Summer Rerun Special - Originally posted on July 18, 2009 under the title "God's I-Pod"
Long ago, the week after I graduated from 8th grade, I got a call from Mr. Richter. the principal of the grade school. Would I like to serve as accompanist for opening services at Vacation Bible School? Up until then, I had always, since 4th grade, been the official class accompanist. St. John's was a parochial school - they were forever having little devotions and prayer intervals at various times of the day - that's why St. John's students were somewhat behind in science and math by the time we got to high school. Each classroom had a piano, and I worked for free, so it was a pretty handy deal for them, since most of the teachers didn't have much musical background.
I never turned down a job, and this two-week session would accommodate my lawn-mowing hours. So, I met with Mr. Richter to learn the details. He was leaving on vacation the same week that Vacation Bible School opened, so I'd be on my own, answering directly to Pastor Kay. And the other thing, he mentioned in passing - since the church didn't have a piano, I'd have to learn to play the church organ. I was momentarily paralyzed. The church organ! A huge pipe organ, about six times as big as a piano, with two huge banks of brass pipes, and an air pump in the basement about the size of a garbage truck. Mr. Richter told me the organ was an awful lot -- an awful lot like a piano. Just like a piano! Sure it was. How could it be like a piano -- cripes you even needed a key to start it! I wouldn't even have to learn the pedals at first, there were octave couplers to "fake it" from the keyboards. I had always admired Mr. Richter's organ playing -- he always got more out of the church organ than anyone else, so I trusted his word that I could learn to play the organ within the remaining week. Every day that week, I went over to the church and practiced, using the pointers Mr. Richter had given me. Overwhelming at first, but the organ had "preset" combinations, so very soon I was able to "dial up" the same sound combinations the congregation was used to.
The service selections were already pre-determined, but the prelude and recessional music selection was up to me. I came up with a whole list of favorites from Mr. Richter's books. There were some very old, leather-bound yellowing books of songs in German. And, my favorite, there was a book Mr. Richter used on occasion called "Great Hymns of the Faith" - hundreds of familiar hymns, and these were hymns that, although familiar to everyone, were not in the Lutheran Hymnal. I thought it would be good for variety if I used a lot of these. Emotional favorites, such as "The Old Rugged Cross", and "Ivory Palaces". And charismatic, peppy hymns for recessionals, which were sure to send the students marching out joyously and vigorously, such as "Shall We Gather at the River", and "Bringing in the Sheaves". So, when the time came, I was ready.
A little hesitancy at first, but by the end of my first service, I was feeling confident. It was the largest group I had ever led in hymns, so the phrase timing was a little different than in a classroom. And the recessionals filled the church with joy, and sent the students marching off to the classrooms, just as planned. After the second day's service, Pastor Kay called up to the organ loft that I should meet with him in his office after the service. Of course, since I was doing so well, he wanted to congratulate me.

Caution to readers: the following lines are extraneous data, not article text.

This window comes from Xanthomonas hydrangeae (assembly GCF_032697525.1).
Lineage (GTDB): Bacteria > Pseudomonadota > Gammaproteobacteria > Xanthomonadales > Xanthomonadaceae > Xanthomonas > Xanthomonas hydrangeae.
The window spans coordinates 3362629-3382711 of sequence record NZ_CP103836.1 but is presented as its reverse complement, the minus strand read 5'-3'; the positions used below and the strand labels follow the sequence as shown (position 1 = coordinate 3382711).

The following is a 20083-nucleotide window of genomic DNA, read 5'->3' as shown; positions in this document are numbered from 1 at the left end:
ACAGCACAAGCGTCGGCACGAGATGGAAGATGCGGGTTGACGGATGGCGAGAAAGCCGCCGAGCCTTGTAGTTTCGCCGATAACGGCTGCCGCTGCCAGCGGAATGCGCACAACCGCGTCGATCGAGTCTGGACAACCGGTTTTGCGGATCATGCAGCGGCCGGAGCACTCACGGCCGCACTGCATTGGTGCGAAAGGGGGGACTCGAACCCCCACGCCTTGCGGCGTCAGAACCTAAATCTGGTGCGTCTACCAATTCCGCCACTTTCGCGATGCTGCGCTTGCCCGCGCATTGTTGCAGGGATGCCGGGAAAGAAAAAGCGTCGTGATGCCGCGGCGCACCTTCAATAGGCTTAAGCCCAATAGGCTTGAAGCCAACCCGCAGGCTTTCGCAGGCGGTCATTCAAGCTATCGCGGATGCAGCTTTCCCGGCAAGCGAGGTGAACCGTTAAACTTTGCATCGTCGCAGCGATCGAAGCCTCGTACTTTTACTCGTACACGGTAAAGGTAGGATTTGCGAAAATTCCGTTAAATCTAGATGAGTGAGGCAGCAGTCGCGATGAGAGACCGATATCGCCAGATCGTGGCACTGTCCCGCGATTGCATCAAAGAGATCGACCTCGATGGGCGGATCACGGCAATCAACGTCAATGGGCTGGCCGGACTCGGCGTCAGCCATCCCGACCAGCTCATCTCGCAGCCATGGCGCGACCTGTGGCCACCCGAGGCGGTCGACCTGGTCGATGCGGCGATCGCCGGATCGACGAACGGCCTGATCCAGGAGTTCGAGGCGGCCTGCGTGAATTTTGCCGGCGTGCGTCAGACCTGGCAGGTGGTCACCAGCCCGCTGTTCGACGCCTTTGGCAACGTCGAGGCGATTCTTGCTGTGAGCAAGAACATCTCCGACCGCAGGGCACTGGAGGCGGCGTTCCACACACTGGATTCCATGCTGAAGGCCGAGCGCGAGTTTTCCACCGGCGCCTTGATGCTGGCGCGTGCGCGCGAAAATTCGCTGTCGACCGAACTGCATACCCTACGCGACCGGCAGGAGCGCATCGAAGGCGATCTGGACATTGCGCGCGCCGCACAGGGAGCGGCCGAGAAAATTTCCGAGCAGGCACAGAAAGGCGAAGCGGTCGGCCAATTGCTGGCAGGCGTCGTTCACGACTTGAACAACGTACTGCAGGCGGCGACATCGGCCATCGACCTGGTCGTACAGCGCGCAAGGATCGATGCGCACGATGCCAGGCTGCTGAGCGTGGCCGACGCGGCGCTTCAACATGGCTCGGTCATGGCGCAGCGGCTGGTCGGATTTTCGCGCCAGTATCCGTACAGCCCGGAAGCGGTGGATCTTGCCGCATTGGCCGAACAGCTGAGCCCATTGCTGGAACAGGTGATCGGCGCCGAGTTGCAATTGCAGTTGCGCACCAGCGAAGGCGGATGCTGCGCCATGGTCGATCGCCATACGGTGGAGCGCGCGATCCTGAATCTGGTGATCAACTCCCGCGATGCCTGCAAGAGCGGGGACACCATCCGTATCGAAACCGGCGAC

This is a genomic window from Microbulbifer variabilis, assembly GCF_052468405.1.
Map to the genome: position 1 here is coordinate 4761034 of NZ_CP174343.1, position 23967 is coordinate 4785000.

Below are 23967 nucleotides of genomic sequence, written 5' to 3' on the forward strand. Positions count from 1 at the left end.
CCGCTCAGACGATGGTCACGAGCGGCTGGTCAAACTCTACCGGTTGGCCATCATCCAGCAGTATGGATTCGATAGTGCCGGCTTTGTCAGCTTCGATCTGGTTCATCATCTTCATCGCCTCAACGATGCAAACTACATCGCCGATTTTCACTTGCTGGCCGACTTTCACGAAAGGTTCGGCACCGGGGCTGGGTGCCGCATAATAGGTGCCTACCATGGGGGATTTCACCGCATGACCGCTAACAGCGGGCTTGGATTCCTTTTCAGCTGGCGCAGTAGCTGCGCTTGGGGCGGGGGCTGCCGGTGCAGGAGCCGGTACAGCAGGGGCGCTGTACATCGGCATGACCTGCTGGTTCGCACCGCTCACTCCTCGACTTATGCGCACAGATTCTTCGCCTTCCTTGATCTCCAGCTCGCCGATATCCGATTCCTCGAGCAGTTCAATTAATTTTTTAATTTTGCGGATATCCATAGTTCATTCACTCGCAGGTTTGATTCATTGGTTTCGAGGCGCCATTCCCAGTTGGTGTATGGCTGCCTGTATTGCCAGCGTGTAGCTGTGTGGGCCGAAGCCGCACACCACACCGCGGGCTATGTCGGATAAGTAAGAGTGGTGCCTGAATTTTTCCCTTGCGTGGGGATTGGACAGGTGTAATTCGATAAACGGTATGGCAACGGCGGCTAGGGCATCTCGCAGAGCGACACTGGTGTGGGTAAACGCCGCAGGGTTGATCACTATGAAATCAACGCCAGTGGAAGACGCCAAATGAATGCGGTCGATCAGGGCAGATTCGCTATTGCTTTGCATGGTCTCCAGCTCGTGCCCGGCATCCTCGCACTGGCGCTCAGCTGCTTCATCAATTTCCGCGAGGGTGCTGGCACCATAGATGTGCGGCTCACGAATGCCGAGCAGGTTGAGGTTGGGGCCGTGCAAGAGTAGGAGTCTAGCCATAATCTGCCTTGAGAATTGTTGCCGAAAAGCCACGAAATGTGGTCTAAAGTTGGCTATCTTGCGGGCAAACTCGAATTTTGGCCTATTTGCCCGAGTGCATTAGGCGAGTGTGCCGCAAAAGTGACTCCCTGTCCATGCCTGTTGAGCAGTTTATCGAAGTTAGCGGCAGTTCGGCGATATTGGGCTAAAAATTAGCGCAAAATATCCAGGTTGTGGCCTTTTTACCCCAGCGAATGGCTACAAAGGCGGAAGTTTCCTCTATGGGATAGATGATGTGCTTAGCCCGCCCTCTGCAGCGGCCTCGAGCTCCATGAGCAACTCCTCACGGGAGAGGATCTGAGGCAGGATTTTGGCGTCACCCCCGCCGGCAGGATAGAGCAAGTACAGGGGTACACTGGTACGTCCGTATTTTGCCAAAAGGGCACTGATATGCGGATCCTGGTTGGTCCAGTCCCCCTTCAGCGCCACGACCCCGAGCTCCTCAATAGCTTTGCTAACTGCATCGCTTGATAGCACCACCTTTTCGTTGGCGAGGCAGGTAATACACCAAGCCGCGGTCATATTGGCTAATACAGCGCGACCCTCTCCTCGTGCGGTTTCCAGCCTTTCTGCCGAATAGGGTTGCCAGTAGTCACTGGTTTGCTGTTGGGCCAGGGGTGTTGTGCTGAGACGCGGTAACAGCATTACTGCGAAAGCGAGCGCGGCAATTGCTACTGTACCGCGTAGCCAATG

On arrival in his office, Pastor Kay launched into a lecture about the Rich Musical Heritage of the Lutheran Church. He asked who had chosen the selections for my incidental music. Not wanting Mr. Richter to steal the credit when he got back from vacation, I proudly told Pastor Kay the truth - that I had chosen the numbers myself. He asked to see my itinerary -- I handed him my notebook. He read over the Coming Attractions, with an amused look. "Bringing in the Sheaves???" he hooted. "BRINGING IN THE SHEAVES!!!" Admiring my own genius, I explained how I saved the peppy ones for the recessionals, the better to march the students out quickly.
Back to the Rich Musical Heritage lecture, this time, though, his tone was darker, and laden with messages between the lines. I might want to consider -- in fact that anybody who wanted to keep working in this man's church would consider -- using selections taken from the Rich Musical Heritage of the Lutheran Church. How much it would please the Lord if we were to present the works of Bach, for instance, rather than some of the more "modern" selections which appealed shallowly to the emotions, and not to the true workings of the soul. What a shame if an organist at St. John's would disregard the Rich Musical Heritage of the Lutheran Church in favor of 'pop' music.
So, that was it. God didn't like, "Bringing in the Sheaves". And even if he did, he liked Bach better. I was somewhat surprised that God would not be tapping his almighty toes to "All Hail the Power of Jesus' Name", given the chance. After all, Bach was already dead, and God could have him play something for Him anytime He wanted.
The rest of the two-week session, though, I reached for the old leather-bound books on top of the organ. Although I couldn't read German at the time, I could tell by familiarity that some of the pieces were by Bach. And there were no further summonses to Pastor Kay's office, so I assumed that these dirges were what he and God wanted to hear. I'm sure if I could go back and find that old book again, the title on the leather-bound volume would translate to "God's Greatest Hits."
Thanks for listening and contributing. I'd love to hear from you.